eldest brother, Don.The two spent their childhood summers together, shoulder to shoulder, polishing the brass and varnishing the wood on the family's 41-foot sailboat.Their father used to tell them stories about the two embarking on fantastical adventures.How they would go to a junkyard and build a spaceship.How one time, the rain wouldn't come and they would fly that spaceship up into the sky and investigate.Their father, Walter, hired an artist friend to illustrate these stories, producing three cartoons that Hignite displays in a playroom in his
house: the adventures of Tom
and Don.One summer day when Tom
was 16, he
was painting a mural of a cartoon circus on the nursery wall of his
mother phoned.There had been a construction accident at the Bayshore shopping center, she
brother had been killed.
The family sought solace in the same place Tom
was the day Don died, Gloria Dei Lutheran Church
.They became born-again Christians. Tom
bounced around various art programs in town after high school, drifting for several years.He
never earned a college degree but started a business selling inflatable rafts out of a vacated convenience store in Menomonee Falls.Within a few years, he
hit a couple hundred thousand dollars in sales, but bookkeeping troubles and misplaced checks caused a collapse.
"It was a cash business," says Hignite
, "and since I knew zero about accounting, I would simply have different people do accounting.
Having been blistered in his
maiden voyage and then seeing his
father's business suffer to the point where the bank repossessed the family home, Tom
was content for a time to pull in a steady paycheck doing advertising at a marine supply store.
On the weekends, however, he
began attending open houses and home-buying seminars sponsored by builders and banks."And I'd go up afterward," he
recalls, "and I would just lay it on the line, and they would say thank you very much, get a free cookie on the way out, but we can't do anything for you.And I would just go to the next one."After scads of snubs, Hignite
finally found, as he
"angel of mercy," a banker at Wauwatosa Building and Loan named Lyle Larcheid.Larcheid gave him a home loan, and Hignite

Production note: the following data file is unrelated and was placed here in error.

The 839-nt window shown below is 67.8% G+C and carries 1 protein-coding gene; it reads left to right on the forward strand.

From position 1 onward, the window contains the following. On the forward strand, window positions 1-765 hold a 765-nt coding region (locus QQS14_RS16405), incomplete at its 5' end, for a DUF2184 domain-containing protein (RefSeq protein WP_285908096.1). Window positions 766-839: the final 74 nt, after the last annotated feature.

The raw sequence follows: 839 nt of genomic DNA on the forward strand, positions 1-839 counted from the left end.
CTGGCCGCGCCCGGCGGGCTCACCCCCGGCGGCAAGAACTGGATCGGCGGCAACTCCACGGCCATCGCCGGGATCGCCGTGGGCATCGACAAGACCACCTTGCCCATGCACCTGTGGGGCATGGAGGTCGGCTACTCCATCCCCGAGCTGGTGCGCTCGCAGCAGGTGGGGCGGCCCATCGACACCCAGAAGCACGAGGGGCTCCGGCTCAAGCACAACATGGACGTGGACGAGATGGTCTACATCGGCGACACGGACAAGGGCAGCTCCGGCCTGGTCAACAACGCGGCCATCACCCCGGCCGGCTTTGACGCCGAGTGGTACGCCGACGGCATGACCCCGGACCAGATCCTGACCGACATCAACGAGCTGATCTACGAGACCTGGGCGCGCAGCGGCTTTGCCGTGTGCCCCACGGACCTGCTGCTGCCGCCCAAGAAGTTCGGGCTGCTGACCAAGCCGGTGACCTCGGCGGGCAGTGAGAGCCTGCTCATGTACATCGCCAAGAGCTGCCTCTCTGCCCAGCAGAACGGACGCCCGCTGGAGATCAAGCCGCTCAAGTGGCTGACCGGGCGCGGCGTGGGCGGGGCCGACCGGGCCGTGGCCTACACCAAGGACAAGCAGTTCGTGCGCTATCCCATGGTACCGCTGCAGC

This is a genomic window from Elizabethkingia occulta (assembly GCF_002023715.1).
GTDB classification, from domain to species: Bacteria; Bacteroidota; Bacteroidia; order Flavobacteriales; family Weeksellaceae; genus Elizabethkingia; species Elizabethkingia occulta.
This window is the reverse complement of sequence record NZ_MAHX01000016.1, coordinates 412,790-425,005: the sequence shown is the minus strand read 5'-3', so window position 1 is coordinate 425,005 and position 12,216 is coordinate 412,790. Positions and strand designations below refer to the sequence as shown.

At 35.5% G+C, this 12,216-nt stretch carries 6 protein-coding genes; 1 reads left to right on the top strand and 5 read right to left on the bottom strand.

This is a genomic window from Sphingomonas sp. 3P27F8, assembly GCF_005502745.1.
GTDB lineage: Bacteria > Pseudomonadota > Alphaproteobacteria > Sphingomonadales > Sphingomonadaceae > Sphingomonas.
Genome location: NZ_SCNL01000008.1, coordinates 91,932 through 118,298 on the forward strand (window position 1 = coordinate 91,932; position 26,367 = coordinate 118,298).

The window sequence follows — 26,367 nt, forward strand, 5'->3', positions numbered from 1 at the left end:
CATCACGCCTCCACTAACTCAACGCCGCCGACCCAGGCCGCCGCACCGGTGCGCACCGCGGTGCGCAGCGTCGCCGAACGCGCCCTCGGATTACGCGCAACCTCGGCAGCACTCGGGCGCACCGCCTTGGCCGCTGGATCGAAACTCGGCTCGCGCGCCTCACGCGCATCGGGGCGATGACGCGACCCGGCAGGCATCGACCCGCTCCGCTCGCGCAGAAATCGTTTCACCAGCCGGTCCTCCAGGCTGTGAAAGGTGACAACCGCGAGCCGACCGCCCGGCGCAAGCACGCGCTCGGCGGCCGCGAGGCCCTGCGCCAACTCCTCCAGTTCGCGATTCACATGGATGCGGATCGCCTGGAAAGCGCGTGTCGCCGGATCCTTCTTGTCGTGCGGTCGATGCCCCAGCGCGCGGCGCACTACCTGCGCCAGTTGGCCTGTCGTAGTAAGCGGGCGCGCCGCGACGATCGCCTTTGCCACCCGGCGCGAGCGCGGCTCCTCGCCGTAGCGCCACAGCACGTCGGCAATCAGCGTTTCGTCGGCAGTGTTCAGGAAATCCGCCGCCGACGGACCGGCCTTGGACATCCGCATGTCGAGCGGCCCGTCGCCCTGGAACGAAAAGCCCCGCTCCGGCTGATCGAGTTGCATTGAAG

, by now married, built his first house in Richfield, hiring many of the subcontractors himself.
Walter gave the lots to Tom
, and Larcheid gave Tom
a second mortgage on his home.
Walter gave the lots to Tom
, and Larcheid gave Tom
a second mortgage on his home.
designed a 2,500-square-foot house on a lake, had an open house in the dead of winter and sold it for $125,000.Thus it came to pass that Miracle Homes
was born and in such an improbable manner that Hignite
would consider it "God's
wants us to succeed, great," says Hignite
As the company grew, Hignite
had all 80 or so employees working out of his
Richfield home.It was claustrophobic, but Hignite preferred it, professing horror at the thought of his
people laboring beneath the indignity of a drop-tile ceiling.But the insistence of town administrators that this area was zoned residential and the opposition of neighbors forced Hignite
to move the company to the nearby Town of Polk.
The entire miracle homes marketing approach is appropriated from Tom's hero, Walt Disney
.A former employee recalls a period of months when boxes of Disney bric-a-brac would arrive daily, the harvests of late-night eBay binges.The stuff was consigned to every room of office and home, like religious mementos.The most prominent display in the Richfield foyer, for example, was a set of plastic figurines, not unlike those you'd find in the window of a Disney Store, of Three Little Pigs taunting an incarcerated Big Bad Wolf.There was another Disney
stage set in the reception area of the Polk office, and Hignite
had even consecrated the kid's bedroom in the Grand Bay model the "Disney room."
Two years ago during a family vacation to Disney World in Orlando, Hignite
toured the back lot of an animation studio, where he
was struck by the sight of empty desks.Hignite
learned that the studio workers had recently been laid off."It felt like death was over the building," he
recalls.With box office returns dwindling and 3-D computer animation on the rise, the old-fashioned hand-drawn style had been all but displaced.
"I thought, boy oh boy," says Hignite
.Two years ago, he
gushes, if he
had knocked on the door at Disney
and asked to hire these animators, he
would have gotten nowhere."They would have